The Cortland Enlarged City School District has had every concern one could imagine about starting the school year, first-year Superintendent Robert Edwards said.
Get all the protocols in place for in-person learners. Check on the health and wellness of staff and students. Bring all the district’s technology up to speed and ready to go.
So far, it’s worked out.
“It’s been awesome,” Edwards said about the start of classes. “It’s been very, very smooth.”
While concerns have persisted since the district, school districts around the county have restarted to a different, but overall smooth start to classes.
In Cortland, there were concerns like having temperature screenings at entries and how to operate socially distant classrooms, Edwards said. But four days before the school’s Sept. 14 start, these issues were practiced and worked out.
“We’ve just had really smooth starts” to all of the classes, both online and in person, Edwards said.
Most students are taking classes in person five days a week with the rest learning online.
Overall, the students have been following mask wearing and social distancing protocols.
The district is looking to make sure that remote learners have reliable internet connections so they can accomplish their work, which is not something the district is alone in.
“These are big state and national issues that I’m hopeful our politicians are thinking about,” Edwards said.
At the McGraw Central School District, Superintendent Melinda McCoolsaid having around 90% of the district’s students, about 550 kids, back in classrooms has helped create a sense of normality.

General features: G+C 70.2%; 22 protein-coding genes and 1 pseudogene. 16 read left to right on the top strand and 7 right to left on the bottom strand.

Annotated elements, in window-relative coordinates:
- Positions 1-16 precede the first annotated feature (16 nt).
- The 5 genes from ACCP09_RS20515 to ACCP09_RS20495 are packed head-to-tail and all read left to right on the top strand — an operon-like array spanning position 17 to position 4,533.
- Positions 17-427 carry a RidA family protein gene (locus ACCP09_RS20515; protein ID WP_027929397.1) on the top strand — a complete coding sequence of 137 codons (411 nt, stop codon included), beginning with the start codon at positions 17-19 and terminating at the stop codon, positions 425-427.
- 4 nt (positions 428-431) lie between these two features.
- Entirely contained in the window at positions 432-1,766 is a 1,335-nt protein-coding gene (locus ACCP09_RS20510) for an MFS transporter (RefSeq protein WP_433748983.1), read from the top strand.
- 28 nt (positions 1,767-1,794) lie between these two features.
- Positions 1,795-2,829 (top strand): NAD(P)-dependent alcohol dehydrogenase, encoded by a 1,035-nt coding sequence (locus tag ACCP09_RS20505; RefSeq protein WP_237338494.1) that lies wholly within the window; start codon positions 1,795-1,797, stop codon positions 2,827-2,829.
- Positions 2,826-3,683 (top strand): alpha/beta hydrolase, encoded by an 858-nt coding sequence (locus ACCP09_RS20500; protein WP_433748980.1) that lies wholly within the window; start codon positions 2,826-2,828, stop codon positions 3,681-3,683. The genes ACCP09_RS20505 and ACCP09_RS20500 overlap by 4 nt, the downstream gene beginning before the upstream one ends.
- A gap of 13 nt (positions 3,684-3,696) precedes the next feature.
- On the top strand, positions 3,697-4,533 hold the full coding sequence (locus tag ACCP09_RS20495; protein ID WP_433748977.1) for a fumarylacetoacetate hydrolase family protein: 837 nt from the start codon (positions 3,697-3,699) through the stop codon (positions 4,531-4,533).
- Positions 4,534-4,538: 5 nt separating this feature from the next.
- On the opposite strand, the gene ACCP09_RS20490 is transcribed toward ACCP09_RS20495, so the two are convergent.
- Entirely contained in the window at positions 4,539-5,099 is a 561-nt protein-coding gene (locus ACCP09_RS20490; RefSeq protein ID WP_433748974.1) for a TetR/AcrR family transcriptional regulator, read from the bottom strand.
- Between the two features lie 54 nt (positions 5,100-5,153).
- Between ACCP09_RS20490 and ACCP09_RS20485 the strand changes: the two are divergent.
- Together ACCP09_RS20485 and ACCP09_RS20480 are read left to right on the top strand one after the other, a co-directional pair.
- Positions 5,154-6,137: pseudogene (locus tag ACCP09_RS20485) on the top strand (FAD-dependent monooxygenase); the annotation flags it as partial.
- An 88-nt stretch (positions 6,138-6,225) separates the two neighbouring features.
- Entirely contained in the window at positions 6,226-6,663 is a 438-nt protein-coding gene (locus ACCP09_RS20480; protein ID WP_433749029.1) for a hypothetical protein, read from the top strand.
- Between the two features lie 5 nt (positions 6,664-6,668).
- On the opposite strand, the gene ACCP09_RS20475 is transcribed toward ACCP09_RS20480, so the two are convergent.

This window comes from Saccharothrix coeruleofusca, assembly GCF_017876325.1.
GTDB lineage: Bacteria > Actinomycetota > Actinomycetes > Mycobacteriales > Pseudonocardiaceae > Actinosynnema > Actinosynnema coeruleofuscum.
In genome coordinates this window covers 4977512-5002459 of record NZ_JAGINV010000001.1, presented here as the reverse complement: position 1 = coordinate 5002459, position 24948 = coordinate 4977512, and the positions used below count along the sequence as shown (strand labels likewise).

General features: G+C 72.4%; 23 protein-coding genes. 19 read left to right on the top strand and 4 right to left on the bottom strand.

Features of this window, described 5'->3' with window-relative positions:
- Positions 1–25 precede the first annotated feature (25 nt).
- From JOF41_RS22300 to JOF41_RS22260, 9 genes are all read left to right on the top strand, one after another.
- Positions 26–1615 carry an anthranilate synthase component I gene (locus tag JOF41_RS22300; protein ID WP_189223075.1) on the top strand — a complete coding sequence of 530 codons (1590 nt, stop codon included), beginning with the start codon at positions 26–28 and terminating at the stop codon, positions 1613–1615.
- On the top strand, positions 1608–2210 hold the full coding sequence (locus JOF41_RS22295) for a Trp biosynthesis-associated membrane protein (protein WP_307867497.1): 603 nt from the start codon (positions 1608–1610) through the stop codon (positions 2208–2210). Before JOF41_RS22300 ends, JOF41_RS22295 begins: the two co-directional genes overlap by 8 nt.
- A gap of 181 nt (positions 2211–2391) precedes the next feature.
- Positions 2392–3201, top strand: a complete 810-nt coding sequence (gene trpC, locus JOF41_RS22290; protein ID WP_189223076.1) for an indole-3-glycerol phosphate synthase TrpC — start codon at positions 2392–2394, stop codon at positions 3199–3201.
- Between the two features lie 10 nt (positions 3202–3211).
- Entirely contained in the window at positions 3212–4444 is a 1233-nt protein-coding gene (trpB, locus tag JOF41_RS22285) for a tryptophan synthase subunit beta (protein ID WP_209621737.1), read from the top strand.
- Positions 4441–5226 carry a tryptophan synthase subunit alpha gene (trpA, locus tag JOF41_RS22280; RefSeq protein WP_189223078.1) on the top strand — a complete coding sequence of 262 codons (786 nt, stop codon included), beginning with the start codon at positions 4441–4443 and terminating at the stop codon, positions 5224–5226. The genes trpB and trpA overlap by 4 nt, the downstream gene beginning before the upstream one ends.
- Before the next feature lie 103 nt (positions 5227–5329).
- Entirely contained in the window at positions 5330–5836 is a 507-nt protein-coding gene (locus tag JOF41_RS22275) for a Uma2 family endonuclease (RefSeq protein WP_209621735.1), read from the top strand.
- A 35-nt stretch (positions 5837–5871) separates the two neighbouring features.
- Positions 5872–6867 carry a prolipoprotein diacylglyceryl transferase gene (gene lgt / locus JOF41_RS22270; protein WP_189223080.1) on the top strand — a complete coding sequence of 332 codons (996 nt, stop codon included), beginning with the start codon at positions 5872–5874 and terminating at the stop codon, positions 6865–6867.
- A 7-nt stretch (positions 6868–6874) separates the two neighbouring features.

“Being in school, being able to socialize with their peers, has been very heart touching to say the least,” she said.
Like in Cortland, students have been following safety protocols. However, some concerns have arisen in some classes, specifically physical education and music classes, McCool said.
For physical education, the concern has been how to keep students spaced 12 feet apart due to excessive breathing. So far, with fair weather, physical education classes can be outside, helping solve that problem. But changes may have to be made when the weather worsens.
Similar concerns have been raised similarly for chorus practices and concerts.
“Those are some things we have to work out as time moves on,” she said.
The students and staff at the Homer Central School District are just “happy to be back,” said Superintendent Thomas Turck.
The district has about 75% of its 2,000 students participating in classes in-person, many of them in a hybrid model of being in school two days a week and learning remotely the other three. Turck said screening protocols for staff and students developed by the district’s information technology department have worked well.
The district is focusing on remote learning and making more of a structured experience, where students will participate online while the classes are happening in person.
Still, Turck said the return to classes has looked a little bit like it did before the pandemic.
“We’ve found that while it’s certainly different, it’s getting us back to what we like to refer to as normal,” he said.